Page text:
In fact, though, all one need do to appreciate the tone and purpose of the event is to see its decorations, which include a 15-foot-wide banner directly behind the speakers' stage bearing the flags of "The Conspirators against the Arab Gulf": the U.S., al-Wifaq, Hizballah, and Iran, and the message: "Bahrain of the Al Khalifa: God Save Bahrain from Traitors."
What's that? You say you didn't realize they were all in cahoots? Well, get with the program! And read on.
In an interview with Egyptian journalists that he obviously didn't think anyone would bother watching or recording, the BDF Commander-in-Chief Marshall Khalifah bin Ahmad
confirmed that the events of Bahrain [i.e., the February uprising] was by all measures a conspiracy involving Iran with the support of the U.S., [which is] trying to draw a new [strategic] map [of the region] [as] revealed by Condoleezza Rice in hearings before Congress for approval of her 2005 appointment as secretary of state, when she talked about regime change in the Middle East [and] talked about the notion of "creative chaos."If this isn't crazy enough for you, a new 15-minute "documentary" is circulating through the Intertubes titled "The Economic Hitman," which purports to tell the story of the "Secret Plan to Overthrow the Bahraini Regime" orchestrated by--you guessed it--Amreeka. Narrated by the Stephen Hawking character from Family Guy, the video really is a see-it-to-believe-it situation.
He added: "More important than the differences between the U.S. and Iran are their wide-ranging common interests in various areas that take aim at the Arabs."
The video's accusations side, the immediate cause of this resurgence in America-hating among Bahrain's pro-government folks is not obvious. Certainly, there have been reports of meetings between al-Wifaq and U.S. Embassy representatives, and al-Wifaq has made clear (as did this Financial Times story) that it was persuaded to participate in the National Dialogue only by the argument of the State Department that it would appear unreasonable and unwilling to compromise if it did not. But even this would only put the U.S. somewhere around a 3 on the Dick Cheney Scale of Meddling (where 10 equals Dick Cheney-esque levels of international interference).
It could be that the more hard-line elements of the regime are attempting to embarrass or question the tactics of the king and his barely-ruling faction. Hence, perhaps, Al Mahmud's suggestion that "If the regime is too weak to stand up to the US, they need to declare that so people can have their say." And so on. Whatever the case, this campaign would seem a short-sighted strategy, particularly given the failing health of the Saudi monarch as well as the crown prince and long-time defense minister Sultan bin 'Abd al-Aziz, who just days ago had yet another surgery in New York. (I guess the Saudis are not so mad about the U.S. stance in Egypt that they've stopped using our medical facilities.)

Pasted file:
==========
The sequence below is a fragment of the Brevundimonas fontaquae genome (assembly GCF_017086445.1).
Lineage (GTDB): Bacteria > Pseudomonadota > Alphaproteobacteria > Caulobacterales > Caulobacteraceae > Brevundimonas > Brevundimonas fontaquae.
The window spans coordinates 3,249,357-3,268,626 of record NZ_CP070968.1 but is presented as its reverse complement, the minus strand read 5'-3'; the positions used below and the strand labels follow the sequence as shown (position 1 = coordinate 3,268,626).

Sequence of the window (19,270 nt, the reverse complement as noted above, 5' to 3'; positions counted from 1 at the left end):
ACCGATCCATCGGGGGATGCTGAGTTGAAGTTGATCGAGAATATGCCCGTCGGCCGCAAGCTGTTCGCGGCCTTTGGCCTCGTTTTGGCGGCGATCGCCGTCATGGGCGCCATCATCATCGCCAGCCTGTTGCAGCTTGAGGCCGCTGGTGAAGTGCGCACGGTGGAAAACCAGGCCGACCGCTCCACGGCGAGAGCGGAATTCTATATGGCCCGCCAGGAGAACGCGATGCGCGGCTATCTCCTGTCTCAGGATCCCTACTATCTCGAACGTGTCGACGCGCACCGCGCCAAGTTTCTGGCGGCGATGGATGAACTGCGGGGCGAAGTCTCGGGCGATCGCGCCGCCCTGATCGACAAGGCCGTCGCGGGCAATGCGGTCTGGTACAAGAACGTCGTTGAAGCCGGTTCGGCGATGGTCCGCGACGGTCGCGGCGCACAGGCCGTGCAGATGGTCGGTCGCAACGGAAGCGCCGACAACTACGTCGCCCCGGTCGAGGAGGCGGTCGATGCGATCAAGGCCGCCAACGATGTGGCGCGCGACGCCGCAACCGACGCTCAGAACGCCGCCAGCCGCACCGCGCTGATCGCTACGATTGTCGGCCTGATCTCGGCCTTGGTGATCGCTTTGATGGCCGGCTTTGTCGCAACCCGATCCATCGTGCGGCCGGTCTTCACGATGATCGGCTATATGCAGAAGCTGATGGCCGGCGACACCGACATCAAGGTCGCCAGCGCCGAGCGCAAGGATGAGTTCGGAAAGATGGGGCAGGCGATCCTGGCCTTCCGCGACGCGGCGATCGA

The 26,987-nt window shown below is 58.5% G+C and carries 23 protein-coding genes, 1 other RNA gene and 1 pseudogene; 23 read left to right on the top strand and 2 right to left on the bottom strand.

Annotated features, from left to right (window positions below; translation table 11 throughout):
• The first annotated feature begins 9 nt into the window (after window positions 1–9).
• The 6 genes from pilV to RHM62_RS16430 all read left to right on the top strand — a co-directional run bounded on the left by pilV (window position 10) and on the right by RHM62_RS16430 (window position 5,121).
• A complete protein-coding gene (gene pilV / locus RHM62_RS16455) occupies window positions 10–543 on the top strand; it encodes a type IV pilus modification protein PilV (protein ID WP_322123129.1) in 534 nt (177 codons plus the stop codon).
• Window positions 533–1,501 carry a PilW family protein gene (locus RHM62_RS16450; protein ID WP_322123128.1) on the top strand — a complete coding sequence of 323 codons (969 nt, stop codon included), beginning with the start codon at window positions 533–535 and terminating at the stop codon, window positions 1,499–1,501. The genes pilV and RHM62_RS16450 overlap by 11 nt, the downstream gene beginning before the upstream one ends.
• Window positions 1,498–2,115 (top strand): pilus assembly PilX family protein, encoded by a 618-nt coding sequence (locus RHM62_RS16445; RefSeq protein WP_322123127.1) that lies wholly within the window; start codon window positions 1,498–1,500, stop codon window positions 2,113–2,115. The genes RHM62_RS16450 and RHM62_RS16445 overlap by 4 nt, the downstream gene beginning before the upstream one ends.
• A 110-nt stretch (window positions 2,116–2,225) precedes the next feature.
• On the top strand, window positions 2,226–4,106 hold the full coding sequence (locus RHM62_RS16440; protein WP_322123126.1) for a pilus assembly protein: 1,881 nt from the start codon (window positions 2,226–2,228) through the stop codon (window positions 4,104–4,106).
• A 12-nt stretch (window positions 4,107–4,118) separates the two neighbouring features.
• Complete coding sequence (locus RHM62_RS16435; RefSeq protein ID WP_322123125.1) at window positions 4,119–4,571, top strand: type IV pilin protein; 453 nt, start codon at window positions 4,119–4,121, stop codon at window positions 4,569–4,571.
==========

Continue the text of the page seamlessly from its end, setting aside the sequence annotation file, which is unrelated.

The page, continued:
Certainly, the current Saudi generation has shown unwavering enthusiasm for the GCC military effort in Bahrain, but in a few short years they may well be consumed by internal royal matters (see this great Foreign Policy piece by Simon Henderson) and less worried about carrying out an interventionist regional policy. At which point the pro-government Bahraini dream of a permanent GCC base staffed by prospective new members Jordan, Morocco, and Egypt(?) will seem a long way off indeed. And, if an emboldened Iran were to seek to take advantage of a Saudi Arabia in political transition, a U.S. navy base in Juffair might start to sound not so bad.
Update: Al Bin Khalil's latest offering is now online. He seems to have followed through on his promise to Obama to "monitor and analyz[e] the roles played by the U.S. Embassy in Manama." The new article is titled "Backbone of the Embassy: Israelis in Manama." And his Twitter post announcing the new piece is even more explicit: "Who is it that runs the American Embassy in Manama: Washington or Tel Aviv?"
The story now is also beginning to get a bit of English coverage. The indispensable Habib Toumi at the Gulf News has written a good overview, including the official response of the Embassy to Al Bin Khalil's charges that he is being muzzled.
Update 2: The Bahrain Mirror (its recent false report about al-Wifaq leaving the dialogue notwithstanding) has an article today that purports to give further details about the organized anti-U.S. Embassy campaign of which Al Bin Khalil's Al-Watan column forms but one part.
Update 3: Al Bin Khalil's newest offering: "Why Don't We Reject the New American Ambassador [to Bahrain]?"--i.e., career FSO and former ambassador to Yemen Thomas Krajeski.
As one of his Twitter followers says of the piece, "Al Bin Khalil presents in his article important reasons to reject the new American ambassador in Bahrain, who will not serve to strengthen relations but to intervene even more in local affairs."